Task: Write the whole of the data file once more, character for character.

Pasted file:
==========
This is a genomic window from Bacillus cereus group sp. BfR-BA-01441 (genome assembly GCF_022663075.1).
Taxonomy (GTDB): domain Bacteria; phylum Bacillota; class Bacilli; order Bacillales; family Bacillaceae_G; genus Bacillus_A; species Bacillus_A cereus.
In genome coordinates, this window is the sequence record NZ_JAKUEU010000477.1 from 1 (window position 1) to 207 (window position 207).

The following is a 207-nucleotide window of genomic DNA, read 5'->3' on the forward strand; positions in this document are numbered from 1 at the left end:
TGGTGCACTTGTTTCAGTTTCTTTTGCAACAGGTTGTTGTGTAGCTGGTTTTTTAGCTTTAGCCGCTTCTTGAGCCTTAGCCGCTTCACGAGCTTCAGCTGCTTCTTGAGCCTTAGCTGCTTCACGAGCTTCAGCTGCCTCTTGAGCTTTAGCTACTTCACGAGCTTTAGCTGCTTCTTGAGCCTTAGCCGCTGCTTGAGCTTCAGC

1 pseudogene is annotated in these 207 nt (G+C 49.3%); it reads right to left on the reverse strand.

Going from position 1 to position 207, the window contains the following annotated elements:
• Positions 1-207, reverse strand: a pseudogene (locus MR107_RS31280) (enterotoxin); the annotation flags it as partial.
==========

This is a genomic window from Bacillus cereus group sp. BfR-BA-01441 (genome assembly GCF_022663075.1).
Taxonomy (GTDB): domain Bacteria; phylum Bacillota; class Bacilli; order Bacillales; family Bacillaceae_G; genus Bacillus_A; species Bacillus_A cereus.
In genome coordinates, this window is the sequence record NZ_JAKUEU010000477.1 from 1 (window position 1) to 207 (window position 207).

The following is a 207-nucleotide window of genomic DNA, read 5'->3' on the forward strand; positions in this document are numbered from 1 at the left end:
TGGTGCACTTGTTTCAGTTTCTTTTGCAACAGGTTGTTGTGTAGCTGGTTTTTTAGCTTTAGCCGCTTCTTGAGCCTTAGCCGCTTCACGAGCTTCAGCTGCTTCTTGAGCCTTAGCTGCTTCACGAGCTTCAGCTGCCTCTTGAGCTTTAGCTACTTCACGAGCTTTAGCTGCTTCTTGAGCCTTAGCCGCTGCTTGAGCTTCAGC

1 pseudogene is annotated in these 207 nt (G+C 49.3%); it reads right to left on the reverse strand.

Going from position 1 to position 207, the window contains the following annotated elements:
• Positions 1-207, reverse strand: a pseudogene (locus MR107_RS31280) (enterotoxin); the annotation flags it as partial.